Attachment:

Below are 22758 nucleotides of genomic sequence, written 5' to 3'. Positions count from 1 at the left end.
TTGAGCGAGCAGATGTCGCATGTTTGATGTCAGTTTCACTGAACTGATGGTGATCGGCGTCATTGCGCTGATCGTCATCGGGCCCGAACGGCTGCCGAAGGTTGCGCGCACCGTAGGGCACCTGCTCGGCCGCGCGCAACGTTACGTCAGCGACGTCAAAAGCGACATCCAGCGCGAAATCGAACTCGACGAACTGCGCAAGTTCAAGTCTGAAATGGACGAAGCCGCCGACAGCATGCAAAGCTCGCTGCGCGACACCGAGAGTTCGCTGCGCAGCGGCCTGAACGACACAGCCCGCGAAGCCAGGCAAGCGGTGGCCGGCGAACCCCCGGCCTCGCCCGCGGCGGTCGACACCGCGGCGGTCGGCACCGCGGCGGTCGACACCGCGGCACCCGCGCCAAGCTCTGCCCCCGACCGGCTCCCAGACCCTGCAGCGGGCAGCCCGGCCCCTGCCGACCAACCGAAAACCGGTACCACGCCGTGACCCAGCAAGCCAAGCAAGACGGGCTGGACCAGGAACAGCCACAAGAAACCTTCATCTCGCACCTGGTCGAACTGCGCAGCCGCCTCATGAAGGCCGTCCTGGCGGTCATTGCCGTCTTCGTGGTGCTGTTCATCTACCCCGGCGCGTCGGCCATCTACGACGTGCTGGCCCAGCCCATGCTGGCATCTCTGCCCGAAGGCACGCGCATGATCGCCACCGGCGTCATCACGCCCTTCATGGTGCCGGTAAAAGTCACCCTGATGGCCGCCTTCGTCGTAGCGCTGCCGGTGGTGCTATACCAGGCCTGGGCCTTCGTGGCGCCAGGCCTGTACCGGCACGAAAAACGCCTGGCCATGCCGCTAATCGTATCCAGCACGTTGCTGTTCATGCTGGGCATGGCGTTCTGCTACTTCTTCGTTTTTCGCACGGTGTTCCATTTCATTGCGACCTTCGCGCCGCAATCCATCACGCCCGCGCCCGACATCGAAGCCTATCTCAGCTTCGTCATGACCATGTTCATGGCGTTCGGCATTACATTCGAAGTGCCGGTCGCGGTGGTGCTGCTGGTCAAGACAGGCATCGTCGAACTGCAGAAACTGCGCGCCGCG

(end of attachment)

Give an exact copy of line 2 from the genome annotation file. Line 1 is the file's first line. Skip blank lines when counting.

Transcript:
TTGAGCGAGCAGATGTCGCATGTTTGATGTCAGTTTCACTGAACTGATGGTGATCGGCGTCATTGCGCTGATCGTCATCGGGCCCGAACGGCTGCCGAAGGTTGCGCGCACCGTAGGGCACCTGCTCGGCCGCGCGCAACGTTACGTCAGCGACGTCAAAAGCGACATCCAGCGCGAAATCGAACTCGACGAACTGCGCAAGTTCAAGTCTGAAATGGACGAAGCCGCCGACAGCATGCAAAGCTCGCTGCGCGACACCGAGAGTTCGCTGCGCAGCGGCCTGAACGACACAGCCCGCGAAGCCAGGCAAGCGGTGGCCGGCGAACCCCCGGCCTCGCCCGCGGCGGTCGACACCGCGGCGGTCGGCACCGCGGCGGTCGACACCGCGGCACCCGCGCCAAGCTCTGCCCCCGACCGGCTCCCAGACCCTGCAGCGGGCAGCCCGGCCCCTGCCGACCAACCGAAAACCGGTACCACGCCGTGACCCAGCAAGCCAAGCAAGACGGGCTGGACCAGGAACAGCCACAAGAAACCTTCATCTCGCACCTGGTCGAACTGCGCAGCCGCCTCATGAAGGCCGTCCTGGCGGTCATTGCCGTCTTCGTGGTGCTGTTCATCTACCCCGGCGCGTCGGCCATCTACGACGTGCTGGCCCAGCCCATGCTGGCATCTCTGCCCGAAGGCACGCGCATGATCGCCACCGGCGTCATCACGCCCTTCATGGTGCCGGTAAAAGTCACCCTGATGGCCGCCTTCGTCGTAGCGCTGCCGGTGGTGCTATACCAGGCCTGGGCCTTCGTGGCGCCAGGCCTGTACCGGCACGAAAAACGCCTGGCCATGCCGCTAATCGTATCCAGCACGTTGCTGTTCATGCTGGGCATGGCGTTCTGCTACTTCTTCGTTTTTCGCACGGTGTTCCATTTCATTGCGACCTTCGCGCCGCAATCCATCACGCCCGCGCCCGACATCGAAGCCTATCTCAGCTTCGTCATGACCATGTTCATGGCGTTCGGCATTACATTCGAAGTGCCGGTCGCGGTGGTGCTGCTGGTCAAGACAGGCATCGTCGAACTGCAGAAACTGCGCGCCGCG